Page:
I agree with your assessment and that 50. Bd5! is an improvement.IQ wrote: SF analysis in this position is completely misguided.

I propose the following human play after 49. ... Ke8. Instead of 50. Qf4 you should look at:

50. Bd5! Qg8

51. Qa4! +-

51. ... Rd8 (if 51. ... d6 to protect a7 then all the Re6 defense ideas fail for black and white wins easily and if one sneakily tries to distract whites queen from a7 with 51. ... Qh8 then after Qf4! Qg8 Qc7 Qh8 Qd6! - watch the pathetic black Queen - black also wins easily as he won 2 important tempi. SF is utterly confused here probably due to null move pruning)

52. Qxa7 Qh8 (what else as Ke8 looses another pawn)

53. Qa5 Ke8

54. Qc3 Qf8

55. a4 +- and the position plays itself

SF is clearly confused in this position. She is an exchange + 2 pawns ahead, yet is smart enough to know that White has at least compensation so displays 0.00.

I also agree completely that SF is pruning a bit too much at the lower search depths, perhaps as you stated because of "null move pruning", although even LMR (?) might also be to blame since White has 40 possible moves in the starting position. I found the following variation interesting starting with the position after 49...Kf8:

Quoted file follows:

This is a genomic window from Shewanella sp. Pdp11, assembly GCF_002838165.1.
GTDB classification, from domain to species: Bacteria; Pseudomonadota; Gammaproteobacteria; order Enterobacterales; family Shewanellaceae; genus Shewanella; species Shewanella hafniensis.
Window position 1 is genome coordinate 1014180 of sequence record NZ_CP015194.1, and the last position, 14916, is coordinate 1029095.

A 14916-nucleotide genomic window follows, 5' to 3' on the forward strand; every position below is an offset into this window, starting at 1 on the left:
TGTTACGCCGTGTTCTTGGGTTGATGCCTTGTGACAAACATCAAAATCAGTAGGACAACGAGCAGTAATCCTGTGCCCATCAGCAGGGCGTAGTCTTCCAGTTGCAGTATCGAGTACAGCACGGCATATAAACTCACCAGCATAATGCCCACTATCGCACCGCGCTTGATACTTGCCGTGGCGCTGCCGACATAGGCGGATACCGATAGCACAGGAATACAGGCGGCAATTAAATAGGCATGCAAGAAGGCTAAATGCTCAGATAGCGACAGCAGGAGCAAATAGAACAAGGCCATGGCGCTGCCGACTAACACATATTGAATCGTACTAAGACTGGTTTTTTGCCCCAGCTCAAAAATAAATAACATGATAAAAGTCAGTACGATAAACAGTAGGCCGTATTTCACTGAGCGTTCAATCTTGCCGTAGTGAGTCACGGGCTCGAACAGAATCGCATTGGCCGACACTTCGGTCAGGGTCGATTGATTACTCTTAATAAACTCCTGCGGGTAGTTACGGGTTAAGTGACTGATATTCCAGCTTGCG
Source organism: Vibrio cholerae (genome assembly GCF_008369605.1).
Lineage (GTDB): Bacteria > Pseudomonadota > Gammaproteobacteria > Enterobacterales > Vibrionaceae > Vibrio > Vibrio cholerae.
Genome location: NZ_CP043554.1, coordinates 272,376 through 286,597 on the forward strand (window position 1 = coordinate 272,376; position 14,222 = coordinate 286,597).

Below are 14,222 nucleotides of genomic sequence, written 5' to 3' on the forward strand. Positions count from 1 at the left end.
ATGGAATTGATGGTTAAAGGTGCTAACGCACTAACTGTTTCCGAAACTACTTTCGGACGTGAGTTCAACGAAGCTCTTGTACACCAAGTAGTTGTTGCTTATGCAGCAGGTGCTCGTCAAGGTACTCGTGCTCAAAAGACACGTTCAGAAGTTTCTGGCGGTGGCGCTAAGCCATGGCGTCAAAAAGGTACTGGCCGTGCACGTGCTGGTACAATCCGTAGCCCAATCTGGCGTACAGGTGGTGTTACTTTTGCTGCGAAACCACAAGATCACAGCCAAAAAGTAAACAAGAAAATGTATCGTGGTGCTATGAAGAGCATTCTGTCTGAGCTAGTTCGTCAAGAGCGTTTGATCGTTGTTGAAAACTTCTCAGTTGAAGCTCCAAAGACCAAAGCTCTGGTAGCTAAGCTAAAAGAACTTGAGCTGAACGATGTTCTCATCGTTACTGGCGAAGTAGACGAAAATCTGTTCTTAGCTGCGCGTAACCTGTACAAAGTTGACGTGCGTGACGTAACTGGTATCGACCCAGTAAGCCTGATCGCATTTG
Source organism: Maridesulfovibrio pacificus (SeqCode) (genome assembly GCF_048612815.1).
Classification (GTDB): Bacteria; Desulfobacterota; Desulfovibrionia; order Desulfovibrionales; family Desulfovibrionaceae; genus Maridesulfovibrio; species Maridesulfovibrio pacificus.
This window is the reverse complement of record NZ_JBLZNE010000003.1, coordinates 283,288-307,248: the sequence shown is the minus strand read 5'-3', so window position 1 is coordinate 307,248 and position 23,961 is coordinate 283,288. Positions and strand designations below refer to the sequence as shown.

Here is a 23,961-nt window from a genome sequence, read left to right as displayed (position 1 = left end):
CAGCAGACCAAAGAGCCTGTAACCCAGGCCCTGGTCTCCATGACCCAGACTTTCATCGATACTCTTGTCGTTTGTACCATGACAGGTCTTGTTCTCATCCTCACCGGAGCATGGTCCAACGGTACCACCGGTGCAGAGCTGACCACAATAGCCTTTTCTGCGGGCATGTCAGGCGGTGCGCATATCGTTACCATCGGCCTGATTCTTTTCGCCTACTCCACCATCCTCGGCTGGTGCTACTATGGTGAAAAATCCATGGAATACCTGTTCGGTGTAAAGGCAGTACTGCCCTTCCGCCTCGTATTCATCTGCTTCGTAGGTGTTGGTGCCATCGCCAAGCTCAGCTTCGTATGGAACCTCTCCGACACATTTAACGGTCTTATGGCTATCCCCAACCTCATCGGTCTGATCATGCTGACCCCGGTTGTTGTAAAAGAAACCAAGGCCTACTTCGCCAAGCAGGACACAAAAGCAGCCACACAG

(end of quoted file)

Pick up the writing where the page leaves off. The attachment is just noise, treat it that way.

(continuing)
4rk1q/p2prp1p/5RpP/2p5/7Q/1B4P1/P4PK1/8 w - - 0 50

50. Bd5 Rc8 51. Qf4 Qg8 52. Qa4 d6 53. Qa6 Rd8

From depth 40 to about depth 50 (sometimes later), SF says 0.00, then at depth 51 the eval starts creeping up: 0.14, 0.56, 1.13, 1.72, until depth 51 is completed. The best move is 54. Qa5. I cleared hash tables and tried it again. This time similar results but it showed 54. g4 as the best move. I then played 54. Qa5 and it immediately evaluated it at 1.72.

There are still moves to examine before saying this position is completely winning for White, but it is clear that White has an advantage after 49...Kf8. One possible try is: 49...Kf8 50. Bd5 Rc8 51. Qf4 Qg8 52. Qa4, and I've started looking at 52...Qh8 and 52...Ke8, since 52...d6 seems to be losing.